LEGO videogames are hard to fault because they're so disarmingly unpretentious. Some follow-ups promise the world on a platter with controller attached; besides goofy dialogue-free respins of iconic (or at least well-marketed) cinematic moments, the most LEGO sequels ever offer is more bricks.
Bricks that burst into polychromatic heaps of studs, LEGO's smallest unit of currency. Bricks that hop up and down invitingly, begging to be assembled into a door, a rowboat, a cannon. Coy silver bricks that won't put out for anything short of a fistful of dynamite, and rare gold bricks that lurk in weedy caverns or atop palm trees.
The Pirates of the Caribbean films suit this hyper-collectionist formula well - if there's one thing pirates appreciate it's booty, booty by the barrel-load. Scattered across the latest LEGO title's 20 levels (five per film, including Jack Sparrow's fourth jaunt On Stranger Tides) are more lurid, angular trinkets than you could shake a Jolly Roger at.
The film's marvellously over-designed sets - the cannibal's isle of Pelegosto, the brig of the Black Pearl and fair London town among them - also give Traveller's Tales' undersung graphics engine a chance to strut its stuff. Colours blaze and seep in the humid atmosphere as your posse goes about the timeless corsair business of bashing stuff up.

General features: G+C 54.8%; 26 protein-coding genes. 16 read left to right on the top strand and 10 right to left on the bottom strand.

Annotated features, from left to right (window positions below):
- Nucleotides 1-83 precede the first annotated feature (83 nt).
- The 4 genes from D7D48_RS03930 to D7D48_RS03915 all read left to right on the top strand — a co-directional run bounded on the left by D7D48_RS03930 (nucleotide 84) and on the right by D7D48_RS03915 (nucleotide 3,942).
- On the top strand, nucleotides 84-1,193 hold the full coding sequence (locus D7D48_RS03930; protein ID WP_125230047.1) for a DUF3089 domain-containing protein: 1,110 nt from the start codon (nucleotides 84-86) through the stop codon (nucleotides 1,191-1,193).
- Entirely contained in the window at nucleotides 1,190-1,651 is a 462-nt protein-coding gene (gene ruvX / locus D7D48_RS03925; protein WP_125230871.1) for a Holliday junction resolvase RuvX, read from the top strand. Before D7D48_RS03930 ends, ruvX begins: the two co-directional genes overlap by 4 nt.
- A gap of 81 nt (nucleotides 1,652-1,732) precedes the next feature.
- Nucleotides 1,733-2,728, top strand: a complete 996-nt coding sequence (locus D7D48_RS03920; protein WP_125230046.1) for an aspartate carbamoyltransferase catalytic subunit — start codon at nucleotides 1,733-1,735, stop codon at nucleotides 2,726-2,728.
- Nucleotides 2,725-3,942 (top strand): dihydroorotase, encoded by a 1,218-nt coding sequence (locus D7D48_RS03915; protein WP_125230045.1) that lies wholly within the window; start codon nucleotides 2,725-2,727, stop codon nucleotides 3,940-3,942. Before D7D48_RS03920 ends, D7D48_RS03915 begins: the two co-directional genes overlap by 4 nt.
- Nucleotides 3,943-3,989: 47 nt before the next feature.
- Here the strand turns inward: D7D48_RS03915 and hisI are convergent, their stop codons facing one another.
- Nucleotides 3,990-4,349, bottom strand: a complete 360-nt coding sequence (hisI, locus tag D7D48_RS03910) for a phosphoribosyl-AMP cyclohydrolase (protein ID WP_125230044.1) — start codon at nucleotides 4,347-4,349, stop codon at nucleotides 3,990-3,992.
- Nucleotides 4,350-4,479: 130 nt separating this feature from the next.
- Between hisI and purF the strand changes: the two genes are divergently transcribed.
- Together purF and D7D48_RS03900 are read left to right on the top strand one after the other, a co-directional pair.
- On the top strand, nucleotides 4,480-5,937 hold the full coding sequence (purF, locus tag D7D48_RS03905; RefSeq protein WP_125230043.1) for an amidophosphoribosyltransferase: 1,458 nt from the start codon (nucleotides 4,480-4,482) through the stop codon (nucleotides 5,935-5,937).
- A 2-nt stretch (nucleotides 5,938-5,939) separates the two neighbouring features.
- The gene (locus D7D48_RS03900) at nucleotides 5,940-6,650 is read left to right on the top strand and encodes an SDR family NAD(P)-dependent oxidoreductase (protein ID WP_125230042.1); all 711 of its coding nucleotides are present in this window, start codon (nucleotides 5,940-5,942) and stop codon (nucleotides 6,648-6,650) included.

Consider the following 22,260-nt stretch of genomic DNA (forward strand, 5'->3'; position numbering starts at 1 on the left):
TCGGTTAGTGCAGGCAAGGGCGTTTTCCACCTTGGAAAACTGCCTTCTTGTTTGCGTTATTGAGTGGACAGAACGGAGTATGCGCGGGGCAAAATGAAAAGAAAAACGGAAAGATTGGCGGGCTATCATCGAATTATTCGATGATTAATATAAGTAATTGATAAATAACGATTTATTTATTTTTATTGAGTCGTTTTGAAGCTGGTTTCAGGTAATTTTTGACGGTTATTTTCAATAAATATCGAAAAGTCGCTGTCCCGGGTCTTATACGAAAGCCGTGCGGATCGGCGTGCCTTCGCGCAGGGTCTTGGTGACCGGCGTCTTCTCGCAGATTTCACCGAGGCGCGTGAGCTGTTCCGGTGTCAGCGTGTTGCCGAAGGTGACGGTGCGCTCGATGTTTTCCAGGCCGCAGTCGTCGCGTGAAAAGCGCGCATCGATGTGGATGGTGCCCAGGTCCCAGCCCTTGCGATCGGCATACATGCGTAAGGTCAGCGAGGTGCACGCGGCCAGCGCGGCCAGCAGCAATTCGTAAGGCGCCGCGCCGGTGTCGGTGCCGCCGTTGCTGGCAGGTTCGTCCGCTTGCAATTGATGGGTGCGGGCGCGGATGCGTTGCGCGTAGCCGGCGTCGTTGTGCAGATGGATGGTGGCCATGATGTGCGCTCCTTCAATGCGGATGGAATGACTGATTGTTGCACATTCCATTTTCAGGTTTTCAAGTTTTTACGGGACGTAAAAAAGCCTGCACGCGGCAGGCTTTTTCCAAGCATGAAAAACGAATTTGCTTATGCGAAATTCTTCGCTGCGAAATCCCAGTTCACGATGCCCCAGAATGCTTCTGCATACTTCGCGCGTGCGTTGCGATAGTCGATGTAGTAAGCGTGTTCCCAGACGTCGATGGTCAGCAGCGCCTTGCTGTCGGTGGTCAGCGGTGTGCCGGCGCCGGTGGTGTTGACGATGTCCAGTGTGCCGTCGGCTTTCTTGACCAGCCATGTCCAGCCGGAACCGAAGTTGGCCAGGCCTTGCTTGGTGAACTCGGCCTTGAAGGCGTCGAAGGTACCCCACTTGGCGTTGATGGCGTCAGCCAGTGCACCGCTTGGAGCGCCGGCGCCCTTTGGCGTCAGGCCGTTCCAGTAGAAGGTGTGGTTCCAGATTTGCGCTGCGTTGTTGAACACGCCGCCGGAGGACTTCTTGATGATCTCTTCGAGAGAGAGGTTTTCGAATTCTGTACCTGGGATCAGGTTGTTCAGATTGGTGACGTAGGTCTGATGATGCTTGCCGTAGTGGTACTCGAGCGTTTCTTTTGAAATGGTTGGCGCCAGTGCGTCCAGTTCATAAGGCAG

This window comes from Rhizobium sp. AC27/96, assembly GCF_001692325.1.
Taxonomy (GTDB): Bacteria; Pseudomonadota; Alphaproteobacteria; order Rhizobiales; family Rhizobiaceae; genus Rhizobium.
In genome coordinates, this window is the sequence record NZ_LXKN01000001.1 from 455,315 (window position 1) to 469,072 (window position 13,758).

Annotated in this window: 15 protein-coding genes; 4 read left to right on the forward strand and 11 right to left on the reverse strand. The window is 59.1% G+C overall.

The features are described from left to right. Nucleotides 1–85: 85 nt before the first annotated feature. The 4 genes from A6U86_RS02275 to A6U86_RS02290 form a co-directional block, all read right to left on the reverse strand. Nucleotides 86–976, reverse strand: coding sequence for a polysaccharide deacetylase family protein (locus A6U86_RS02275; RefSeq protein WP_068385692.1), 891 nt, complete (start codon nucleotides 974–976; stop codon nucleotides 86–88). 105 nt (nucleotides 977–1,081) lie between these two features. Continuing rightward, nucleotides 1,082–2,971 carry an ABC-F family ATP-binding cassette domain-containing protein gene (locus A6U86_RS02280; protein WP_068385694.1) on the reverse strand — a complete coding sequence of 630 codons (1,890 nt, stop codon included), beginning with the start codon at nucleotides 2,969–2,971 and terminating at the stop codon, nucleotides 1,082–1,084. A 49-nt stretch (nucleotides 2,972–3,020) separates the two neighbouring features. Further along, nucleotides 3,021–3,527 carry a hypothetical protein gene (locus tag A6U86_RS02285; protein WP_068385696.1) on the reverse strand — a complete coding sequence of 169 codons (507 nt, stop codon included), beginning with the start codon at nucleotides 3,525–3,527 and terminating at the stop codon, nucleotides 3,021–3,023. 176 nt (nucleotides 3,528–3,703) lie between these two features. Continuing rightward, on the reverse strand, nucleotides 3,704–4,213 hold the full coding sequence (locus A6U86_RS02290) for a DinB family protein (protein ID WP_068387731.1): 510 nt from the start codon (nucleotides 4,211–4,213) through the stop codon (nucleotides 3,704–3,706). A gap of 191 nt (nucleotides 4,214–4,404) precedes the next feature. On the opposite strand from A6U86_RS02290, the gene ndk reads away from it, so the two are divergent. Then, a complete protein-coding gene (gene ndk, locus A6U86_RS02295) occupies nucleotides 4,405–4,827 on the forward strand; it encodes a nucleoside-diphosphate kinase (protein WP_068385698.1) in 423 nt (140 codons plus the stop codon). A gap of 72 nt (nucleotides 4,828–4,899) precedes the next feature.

Pirates and LEGO don't gel so well in other ways. Fixed camera angles have always made LEGO's platforming a thorny affair - couple these with environments criss-crossed by vertiginous ship rigging, and you've got a recipe for fist-through-television. The one-button melee combat still zings thanks to some gratifying choreography, but the flintlock gunnery's a touch unwieldy.
Where the last LEGO Star Wars introduced new multiplayer battle levels to mixed effect, LEGO Pirates defaults to the franchise's time-honoured drop-in co-op. Characters, including several flavours of Sparrow, a night-gowned Elizabeth Swann and new nemesis Blackbeard, can now be swapped out mid-mission once unlocked.
There's also Jack's magic compass, guiding your footsteps towards buried objectives "X marks the spot" style, lending a bit more focus to the levels. Traveller's Tales could use a magic compass, we suspect - there's a definite sense of diminishing returns here, a worry that for all the franchise's simple amusements and dumbshow gags, LEGO is sailing close to the rocks.
A change in the wind for the popular series
- Same old LEGO
- A sight for salty eyes
- Piratical production values
- Fourth film titbits
- Same old LEGO
- Platforming takes a tumble